Although the healthcare staffing and outsourcing company Schumacher Group had been a Workday HCM customer since 2010, the vendor wasn't the default option when the organization began looking for a new financial management system. According to chief information officer Douglas Menefee, the members of the finance department at the Lafayette, La.-based organization knew they wanted to implement a cloud product from the start. With this in mind, they evaluated several cloud players such as Oracle Fusion, Lawson, Microsoft, Workday and Oracle PeopleSoft, the organization's existing platform.
The finance team ultimately chose Workday, due in part to the organization's already strong relationship with the vendor and differentiating features such as work tags, detailed reporting, open application programming interfaces (APIs) and ease of use. But integration was also a key consideration. "We had a confidence level there, but a second reason was the connection and the synergy between human capital and finances. They said, 'We can't be on two separate systems anymore,'" Menefee said.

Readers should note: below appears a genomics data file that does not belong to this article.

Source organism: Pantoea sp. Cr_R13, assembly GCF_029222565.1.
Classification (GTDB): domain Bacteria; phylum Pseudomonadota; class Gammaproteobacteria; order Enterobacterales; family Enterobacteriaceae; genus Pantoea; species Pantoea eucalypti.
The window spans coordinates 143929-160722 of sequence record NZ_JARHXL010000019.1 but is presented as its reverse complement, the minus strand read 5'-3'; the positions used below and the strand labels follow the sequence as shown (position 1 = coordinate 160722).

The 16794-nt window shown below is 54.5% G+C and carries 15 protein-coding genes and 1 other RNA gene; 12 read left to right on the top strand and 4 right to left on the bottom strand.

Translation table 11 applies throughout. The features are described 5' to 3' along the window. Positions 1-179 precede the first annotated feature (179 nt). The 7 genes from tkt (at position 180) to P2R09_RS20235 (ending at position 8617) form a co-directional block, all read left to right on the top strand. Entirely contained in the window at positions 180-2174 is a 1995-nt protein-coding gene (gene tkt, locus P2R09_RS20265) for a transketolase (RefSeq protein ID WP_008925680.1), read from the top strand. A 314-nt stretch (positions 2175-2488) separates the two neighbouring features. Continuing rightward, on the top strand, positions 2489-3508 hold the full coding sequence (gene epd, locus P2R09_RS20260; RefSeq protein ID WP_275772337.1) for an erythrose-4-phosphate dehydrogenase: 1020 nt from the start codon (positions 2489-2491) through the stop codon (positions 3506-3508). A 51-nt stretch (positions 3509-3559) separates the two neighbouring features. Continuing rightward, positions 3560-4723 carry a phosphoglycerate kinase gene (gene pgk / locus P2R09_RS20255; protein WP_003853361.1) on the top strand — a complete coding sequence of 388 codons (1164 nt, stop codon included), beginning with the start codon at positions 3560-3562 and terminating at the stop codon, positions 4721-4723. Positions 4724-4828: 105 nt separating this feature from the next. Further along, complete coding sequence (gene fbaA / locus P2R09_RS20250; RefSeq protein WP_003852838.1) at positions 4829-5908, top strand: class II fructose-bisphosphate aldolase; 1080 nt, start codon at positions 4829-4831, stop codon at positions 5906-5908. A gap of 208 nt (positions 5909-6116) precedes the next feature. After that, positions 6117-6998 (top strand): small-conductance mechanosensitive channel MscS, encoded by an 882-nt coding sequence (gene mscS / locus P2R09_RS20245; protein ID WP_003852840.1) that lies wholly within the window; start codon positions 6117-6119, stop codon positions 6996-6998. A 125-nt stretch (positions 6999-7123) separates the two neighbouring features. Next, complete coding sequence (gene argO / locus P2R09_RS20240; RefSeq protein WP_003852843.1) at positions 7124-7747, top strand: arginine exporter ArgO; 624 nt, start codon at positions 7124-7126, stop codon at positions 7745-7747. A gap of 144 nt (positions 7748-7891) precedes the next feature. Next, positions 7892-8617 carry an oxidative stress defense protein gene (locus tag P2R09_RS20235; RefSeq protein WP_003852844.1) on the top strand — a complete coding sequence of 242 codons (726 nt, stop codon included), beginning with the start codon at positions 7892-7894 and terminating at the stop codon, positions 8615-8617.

Since Financials went live in January 2013, the data accessibility and analysis benefits of running the same system for HCM and financial management are clear, Menefee said. For one, it's much easier to correlate human capital and financial information. "Head count tied to salaries tied to cost centers -- it has been absolutely monumental for us," he said. He also said the unified platform boosts data quality, especially as it pertains to employee information.